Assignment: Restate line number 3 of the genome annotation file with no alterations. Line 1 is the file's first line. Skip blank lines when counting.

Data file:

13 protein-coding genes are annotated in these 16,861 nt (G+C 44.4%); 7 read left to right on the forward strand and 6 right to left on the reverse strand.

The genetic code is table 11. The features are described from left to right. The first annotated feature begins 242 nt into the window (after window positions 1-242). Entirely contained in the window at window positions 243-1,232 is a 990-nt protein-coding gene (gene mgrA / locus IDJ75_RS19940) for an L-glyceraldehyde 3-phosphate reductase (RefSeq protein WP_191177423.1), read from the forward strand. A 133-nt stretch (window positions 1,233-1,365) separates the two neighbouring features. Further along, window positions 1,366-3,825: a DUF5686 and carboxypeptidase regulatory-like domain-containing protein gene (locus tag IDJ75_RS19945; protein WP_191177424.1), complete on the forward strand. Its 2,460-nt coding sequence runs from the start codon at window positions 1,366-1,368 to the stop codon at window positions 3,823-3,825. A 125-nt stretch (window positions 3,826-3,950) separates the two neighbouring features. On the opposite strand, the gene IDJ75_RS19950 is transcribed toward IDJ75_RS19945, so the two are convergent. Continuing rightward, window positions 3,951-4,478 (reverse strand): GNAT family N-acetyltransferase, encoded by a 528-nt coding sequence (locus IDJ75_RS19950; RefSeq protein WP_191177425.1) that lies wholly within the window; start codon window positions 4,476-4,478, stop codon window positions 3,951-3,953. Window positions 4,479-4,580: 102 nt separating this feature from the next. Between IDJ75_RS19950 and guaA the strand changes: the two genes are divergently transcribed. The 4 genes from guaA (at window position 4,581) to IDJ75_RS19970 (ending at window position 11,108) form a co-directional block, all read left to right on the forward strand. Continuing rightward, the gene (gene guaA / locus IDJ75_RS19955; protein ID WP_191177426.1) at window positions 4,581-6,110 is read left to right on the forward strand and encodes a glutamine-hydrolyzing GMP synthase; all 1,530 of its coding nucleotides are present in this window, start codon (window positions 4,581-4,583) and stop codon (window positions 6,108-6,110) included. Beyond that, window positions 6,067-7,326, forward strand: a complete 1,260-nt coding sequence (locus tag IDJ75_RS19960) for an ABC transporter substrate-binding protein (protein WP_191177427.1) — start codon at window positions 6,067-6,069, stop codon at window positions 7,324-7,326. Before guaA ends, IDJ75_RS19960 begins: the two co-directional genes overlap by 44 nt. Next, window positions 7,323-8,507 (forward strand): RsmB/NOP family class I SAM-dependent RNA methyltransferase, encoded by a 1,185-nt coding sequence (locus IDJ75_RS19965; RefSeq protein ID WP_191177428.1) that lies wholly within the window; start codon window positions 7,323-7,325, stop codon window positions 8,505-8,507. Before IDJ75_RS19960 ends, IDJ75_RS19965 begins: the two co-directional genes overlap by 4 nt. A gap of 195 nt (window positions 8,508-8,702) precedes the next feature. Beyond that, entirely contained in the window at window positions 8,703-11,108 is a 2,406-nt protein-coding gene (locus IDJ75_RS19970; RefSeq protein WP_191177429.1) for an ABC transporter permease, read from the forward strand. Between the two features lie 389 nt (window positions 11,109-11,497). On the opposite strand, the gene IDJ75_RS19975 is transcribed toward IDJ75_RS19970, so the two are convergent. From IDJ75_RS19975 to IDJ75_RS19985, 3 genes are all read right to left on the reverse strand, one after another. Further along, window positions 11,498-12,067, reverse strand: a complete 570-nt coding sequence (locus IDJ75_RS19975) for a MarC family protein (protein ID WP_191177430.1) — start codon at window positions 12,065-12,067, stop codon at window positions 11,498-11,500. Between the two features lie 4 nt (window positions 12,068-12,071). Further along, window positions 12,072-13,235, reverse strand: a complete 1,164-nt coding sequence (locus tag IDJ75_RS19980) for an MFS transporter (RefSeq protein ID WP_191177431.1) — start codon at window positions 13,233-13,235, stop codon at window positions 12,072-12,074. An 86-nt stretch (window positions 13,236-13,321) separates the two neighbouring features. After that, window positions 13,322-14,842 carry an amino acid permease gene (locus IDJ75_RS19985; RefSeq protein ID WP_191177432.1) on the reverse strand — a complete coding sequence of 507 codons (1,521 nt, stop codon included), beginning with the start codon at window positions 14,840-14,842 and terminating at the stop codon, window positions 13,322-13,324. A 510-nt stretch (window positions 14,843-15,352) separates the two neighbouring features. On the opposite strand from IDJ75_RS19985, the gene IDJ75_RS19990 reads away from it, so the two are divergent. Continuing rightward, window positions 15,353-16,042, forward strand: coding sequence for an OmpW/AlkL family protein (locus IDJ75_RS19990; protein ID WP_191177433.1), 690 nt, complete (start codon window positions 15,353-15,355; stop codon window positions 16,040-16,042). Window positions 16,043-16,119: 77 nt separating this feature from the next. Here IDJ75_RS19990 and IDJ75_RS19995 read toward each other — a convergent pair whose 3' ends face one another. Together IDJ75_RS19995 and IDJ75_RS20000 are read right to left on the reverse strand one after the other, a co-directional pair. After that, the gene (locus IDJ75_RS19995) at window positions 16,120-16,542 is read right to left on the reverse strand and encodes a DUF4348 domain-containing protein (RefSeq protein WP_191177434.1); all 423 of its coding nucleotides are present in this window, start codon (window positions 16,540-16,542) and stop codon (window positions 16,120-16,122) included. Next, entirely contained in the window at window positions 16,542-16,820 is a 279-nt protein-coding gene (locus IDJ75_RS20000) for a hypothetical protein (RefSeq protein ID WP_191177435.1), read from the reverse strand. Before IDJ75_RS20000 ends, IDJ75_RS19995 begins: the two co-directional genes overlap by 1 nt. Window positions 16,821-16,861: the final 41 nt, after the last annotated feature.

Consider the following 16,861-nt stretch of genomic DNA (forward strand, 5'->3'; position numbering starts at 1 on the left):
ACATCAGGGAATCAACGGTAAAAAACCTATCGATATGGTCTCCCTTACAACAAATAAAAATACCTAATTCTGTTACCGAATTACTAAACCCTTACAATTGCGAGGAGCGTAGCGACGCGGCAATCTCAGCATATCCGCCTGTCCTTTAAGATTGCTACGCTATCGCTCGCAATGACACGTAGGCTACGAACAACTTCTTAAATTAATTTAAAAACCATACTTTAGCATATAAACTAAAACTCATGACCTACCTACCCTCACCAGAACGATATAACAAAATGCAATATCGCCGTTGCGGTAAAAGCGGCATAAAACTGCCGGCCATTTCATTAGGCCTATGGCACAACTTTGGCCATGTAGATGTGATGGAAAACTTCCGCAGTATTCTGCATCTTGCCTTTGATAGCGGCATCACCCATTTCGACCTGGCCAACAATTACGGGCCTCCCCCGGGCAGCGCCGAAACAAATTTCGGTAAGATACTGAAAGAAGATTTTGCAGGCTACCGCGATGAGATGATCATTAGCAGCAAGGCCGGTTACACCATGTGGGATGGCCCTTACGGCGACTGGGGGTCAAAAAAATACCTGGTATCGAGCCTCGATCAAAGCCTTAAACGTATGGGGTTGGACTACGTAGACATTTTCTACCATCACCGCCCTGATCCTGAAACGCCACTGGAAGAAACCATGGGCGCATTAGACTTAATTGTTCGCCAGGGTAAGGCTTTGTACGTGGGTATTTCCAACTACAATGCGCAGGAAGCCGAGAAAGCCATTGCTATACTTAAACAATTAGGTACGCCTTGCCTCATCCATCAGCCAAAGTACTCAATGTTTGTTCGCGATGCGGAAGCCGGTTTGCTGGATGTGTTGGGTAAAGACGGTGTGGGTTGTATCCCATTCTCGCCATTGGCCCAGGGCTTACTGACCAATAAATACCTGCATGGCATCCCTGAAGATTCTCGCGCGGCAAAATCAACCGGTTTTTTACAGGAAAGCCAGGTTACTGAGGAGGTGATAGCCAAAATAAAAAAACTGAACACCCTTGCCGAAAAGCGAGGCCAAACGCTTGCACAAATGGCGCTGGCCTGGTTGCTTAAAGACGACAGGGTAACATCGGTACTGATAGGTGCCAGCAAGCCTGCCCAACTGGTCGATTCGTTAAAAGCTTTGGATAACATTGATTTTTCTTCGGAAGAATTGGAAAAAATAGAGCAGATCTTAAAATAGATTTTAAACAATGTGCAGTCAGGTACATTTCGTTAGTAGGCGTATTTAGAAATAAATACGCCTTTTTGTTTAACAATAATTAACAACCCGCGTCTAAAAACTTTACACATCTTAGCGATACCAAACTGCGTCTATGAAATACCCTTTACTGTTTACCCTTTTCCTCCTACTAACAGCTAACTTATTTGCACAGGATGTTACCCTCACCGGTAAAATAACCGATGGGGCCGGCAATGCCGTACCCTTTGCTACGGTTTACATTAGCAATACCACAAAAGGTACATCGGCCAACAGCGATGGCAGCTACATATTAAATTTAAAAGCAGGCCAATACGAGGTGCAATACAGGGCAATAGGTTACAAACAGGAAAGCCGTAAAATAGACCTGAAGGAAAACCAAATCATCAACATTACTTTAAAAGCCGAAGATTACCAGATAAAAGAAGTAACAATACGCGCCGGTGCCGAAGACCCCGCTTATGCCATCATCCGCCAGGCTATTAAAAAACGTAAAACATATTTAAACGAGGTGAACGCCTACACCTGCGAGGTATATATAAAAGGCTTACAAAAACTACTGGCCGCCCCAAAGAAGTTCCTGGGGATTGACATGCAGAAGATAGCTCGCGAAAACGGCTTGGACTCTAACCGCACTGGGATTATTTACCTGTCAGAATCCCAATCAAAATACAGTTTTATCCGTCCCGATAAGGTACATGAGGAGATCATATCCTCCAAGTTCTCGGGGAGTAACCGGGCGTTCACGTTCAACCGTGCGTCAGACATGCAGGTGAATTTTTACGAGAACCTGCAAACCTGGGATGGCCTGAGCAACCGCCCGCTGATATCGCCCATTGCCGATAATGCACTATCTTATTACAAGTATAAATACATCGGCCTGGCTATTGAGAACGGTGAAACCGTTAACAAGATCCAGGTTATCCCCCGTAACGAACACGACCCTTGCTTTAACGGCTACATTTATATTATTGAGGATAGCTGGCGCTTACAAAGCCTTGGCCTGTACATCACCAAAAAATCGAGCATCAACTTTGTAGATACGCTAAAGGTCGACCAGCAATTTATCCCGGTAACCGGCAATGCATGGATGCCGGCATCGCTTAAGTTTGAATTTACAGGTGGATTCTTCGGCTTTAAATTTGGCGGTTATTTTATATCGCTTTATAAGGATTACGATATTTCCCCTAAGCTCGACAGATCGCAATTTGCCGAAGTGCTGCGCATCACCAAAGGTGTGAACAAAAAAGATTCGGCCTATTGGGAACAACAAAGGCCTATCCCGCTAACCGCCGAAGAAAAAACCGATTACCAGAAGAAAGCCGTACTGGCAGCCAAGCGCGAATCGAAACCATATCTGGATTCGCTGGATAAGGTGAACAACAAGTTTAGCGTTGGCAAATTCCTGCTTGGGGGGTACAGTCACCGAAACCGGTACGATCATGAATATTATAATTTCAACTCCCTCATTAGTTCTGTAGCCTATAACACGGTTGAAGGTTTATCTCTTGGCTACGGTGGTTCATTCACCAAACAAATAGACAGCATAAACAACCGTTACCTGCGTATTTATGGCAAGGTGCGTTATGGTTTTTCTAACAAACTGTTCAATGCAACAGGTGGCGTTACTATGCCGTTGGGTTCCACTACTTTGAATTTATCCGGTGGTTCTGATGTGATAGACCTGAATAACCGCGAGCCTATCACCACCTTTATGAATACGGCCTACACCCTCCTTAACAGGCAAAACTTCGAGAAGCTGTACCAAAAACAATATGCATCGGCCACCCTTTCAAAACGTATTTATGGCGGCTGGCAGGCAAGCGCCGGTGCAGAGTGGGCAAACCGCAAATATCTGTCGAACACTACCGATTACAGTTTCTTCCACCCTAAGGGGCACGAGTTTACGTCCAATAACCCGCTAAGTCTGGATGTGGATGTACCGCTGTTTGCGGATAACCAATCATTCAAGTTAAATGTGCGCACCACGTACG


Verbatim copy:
Consider the following 16,861-nt stretch of genomic DNA (forward strand, 5'->3'; position numbering starts at 1 on the left):